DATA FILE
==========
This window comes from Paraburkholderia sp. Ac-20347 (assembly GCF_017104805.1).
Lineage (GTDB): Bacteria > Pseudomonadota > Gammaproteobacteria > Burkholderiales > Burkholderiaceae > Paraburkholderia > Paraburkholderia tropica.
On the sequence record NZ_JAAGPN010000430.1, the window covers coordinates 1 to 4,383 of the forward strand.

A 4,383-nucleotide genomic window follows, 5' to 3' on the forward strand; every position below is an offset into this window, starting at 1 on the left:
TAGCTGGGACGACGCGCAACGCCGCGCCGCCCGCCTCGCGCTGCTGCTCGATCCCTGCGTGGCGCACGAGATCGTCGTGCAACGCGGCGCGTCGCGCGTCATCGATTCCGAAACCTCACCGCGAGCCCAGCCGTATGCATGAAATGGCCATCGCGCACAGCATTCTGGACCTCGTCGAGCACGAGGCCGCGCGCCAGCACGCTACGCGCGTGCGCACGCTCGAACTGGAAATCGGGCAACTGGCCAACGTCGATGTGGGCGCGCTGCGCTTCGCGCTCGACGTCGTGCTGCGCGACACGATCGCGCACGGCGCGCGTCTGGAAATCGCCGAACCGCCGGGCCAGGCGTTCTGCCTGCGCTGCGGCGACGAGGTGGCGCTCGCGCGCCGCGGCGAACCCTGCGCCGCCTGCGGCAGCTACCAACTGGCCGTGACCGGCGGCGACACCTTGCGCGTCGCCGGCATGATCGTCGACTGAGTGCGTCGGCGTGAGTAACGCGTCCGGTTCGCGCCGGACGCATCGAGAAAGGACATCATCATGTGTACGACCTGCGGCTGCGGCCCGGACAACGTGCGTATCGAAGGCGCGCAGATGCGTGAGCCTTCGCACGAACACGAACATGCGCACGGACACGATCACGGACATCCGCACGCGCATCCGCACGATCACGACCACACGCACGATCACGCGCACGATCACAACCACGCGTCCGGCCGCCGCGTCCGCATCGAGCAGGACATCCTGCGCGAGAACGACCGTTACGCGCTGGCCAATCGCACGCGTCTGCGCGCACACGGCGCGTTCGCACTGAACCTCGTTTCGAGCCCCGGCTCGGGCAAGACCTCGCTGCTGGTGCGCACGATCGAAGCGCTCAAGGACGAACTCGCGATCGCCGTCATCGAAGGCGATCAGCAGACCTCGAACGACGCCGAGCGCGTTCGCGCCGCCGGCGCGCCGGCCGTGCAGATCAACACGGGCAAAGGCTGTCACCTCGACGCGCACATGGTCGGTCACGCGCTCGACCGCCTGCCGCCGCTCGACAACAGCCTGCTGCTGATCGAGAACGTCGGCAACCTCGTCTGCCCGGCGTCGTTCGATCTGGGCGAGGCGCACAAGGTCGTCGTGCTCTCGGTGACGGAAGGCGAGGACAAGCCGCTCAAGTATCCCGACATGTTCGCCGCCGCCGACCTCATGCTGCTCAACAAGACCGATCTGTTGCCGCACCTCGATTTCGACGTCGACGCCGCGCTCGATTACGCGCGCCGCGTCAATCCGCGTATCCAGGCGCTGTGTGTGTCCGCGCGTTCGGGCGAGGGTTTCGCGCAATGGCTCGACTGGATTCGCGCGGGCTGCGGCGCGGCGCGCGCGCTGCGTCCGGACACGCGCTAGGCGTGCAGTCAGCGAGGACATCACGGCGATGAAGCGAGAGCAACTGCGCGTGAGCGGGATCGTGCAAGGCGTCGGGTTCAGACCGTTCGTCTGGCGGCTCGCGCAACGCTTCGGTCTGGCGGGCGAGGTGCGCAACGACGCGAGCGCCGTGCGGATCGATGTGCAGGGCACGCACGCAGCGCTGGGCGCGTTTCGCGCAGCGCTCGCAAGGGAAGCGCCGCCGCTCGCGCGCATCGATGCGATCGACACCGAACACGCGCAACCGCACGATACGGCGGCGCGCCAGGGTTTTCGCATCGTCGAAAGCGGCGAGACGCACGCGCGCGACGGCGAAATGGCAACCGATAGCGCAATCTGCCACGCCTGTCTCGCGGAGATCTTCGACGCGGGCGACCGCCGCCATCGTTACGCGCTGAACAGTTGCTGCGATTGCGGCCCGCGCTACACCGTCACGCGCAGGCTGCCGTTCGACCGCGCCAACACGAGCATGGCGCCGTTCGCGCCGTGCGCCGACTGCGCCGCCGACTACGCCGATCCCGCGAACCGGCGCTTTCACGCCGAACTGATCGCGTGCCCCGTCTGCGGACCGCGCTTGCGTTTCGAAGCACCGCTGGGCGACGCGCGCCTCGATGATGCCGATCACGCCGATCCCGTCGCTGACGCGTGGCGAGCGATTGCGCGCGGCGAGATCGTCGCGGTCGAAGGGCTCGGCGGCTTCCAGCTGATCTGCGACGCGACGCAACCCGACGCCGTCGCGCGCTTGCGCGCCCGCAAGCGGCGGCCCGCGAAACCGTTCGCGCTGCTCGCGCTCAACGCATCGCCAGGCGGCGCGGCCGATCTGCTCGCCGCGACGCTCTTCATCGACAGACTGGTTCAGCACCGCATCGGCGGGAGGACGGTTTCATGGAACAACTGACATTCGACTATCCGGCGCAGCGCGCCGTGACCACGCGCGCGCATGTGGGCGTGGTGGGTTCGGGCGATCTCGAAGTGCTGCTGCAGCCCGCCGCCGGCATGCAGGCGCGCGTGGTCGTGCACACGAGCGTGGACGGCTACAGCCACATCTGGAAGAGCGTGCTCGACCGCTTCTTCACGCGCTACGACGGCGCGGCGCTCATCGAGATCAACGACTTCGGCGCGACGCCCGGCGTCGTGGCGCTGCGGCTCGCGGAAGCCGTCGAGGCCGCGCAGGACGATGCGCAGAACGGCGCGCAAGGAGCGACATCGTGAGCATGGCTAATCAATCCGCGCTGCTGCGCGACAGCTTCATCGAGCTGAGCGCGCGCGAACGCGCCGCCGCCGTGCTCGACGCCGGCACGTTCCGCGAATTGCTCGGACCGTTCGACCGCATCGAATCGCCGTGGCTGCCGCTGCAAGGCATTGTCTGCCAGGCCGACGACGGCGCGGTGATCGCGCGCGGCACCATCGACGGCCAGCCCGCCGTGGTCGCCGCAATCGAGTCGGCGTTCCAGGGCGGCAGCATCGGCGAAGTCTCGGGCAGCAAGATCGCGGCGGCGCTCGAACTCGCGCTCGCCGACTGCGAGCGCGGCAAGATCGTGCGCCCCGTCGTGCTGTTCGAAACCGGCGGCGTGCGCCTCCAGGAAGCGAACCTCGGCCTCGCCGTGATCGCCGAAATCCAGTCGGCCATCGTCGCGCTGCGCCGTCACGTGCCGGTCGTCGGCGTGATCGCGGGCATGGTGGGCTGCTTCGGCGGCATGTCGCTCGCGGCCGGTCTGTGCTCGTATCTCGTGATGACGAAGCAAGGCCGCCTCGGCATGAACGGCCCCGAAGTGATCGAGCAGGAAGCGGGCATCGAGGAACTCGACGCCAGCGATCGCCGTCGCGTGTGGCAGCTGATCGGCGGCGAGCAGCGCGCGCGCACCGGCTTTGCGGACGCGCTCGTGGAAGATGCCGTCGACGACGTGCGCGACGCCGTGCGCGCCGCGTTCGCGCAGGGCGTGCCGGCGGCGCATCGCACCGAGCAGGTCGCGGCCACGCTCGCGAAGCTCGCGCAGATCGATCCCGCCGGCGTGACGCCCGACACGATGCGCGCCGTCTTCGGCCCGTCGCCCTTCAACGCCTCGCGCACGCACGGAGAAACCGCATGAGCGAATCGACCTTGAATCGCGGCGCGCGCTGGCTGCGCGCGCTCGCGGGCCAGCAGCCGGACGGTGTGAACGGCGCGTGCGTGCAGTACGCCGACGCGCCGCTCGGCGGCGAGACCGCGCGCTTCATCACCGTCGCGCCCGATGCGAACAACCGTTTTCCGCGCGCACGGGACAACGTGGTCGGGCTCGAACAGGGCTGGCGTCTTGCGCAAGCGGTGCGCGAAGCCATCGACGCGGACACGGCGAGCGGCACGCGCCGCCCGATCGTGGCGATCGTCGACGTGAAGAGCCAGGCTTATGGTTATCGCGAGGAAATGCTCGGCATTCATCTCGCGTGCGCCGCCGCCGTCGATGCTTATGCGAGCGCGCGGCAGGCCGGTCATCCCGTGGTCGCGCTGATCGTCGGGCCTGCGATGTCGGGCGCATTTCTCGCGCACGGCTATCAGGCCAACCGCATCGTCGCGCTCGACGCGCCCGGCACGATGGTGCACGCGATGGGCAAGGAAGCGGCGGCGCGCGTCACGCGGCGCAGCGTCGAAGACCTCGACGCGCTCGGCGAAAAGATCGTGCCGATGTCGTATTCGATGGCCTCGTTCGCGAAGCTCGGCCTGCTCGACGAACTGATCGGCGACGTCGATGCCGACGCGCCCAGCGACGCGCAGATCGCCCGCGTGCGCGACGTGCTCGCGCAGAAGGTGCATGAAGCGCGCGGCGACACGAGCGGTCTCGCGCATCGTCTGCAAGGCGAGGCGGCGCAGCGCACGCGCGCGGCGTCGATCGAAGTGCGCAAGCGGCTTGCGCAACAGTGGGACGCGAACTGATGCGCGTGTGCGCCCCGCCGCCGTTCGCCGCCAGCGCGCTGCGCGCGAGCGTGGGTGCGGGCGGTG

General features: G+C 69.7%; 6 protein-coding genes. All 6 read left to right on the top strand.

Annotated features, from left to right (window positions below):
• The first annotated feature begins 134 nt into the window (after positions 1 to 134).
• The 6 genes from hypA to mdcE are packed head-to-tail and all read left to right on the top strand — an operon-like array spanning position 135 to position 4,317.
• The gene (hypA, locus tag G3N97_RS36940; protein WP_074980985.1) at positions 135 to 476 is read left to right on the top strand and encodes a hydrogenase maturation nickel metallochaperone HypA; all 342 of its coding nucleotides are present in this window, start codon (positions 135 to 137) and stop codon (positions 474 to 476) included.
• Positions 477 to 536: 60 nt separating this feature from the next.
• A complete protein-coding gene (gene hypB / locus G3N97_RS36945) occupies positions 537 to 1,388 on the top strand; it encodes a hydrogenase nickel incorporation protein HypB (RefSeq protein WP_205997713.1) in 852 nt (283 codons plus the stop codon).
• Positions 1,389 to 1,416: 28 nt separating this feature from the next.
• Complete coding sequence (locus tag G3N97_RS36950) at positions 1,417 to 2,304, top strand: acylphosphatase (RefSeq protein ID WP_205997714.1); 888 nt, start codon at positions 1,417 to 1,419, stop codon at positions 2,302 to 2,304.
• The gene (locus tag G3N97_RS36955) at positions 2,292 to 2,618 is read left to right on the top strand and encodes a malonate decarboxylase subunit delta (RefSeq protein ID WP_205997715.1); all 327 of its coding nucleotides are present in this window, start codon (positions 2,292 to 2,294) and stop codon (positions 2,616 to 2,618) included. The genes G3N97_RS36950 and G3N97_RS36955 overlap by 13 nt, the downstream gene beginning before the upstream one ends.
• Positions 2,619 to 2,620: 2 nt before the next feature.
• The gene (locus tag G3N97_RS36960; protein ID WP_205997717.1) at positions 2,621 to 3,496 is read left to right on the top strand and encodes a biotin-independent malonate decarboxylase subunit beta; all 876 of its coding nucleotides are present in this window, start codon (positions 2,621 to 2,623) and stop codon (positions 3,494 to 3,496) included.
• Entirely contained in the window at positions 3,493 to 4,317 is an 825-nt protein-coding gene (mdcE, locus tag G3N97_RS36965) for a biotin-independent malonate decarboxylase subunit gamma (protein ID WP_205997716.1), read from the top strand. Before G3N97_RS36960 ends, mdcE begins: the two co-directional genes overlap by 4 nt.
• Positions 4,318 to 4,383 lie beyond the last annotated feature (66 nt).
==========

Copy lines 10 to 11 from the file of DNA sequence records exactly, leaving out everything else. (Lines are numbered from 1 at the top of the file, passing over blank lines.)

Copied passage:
• The gene (hypA, locus tag G3N97_RS36940; protein WP_074980985.1) at positions 135 to 476 is read left to right on the top strand and encodes a hydrogenase maturation nickel metallochaperone HypA; all 342 of its coding nucleotides are present in this window, start codon (positions 135 to 137) and stop codon (positions 474 to 476) included.
• Positions 477 to 536: 60 nt separating this feature from the next.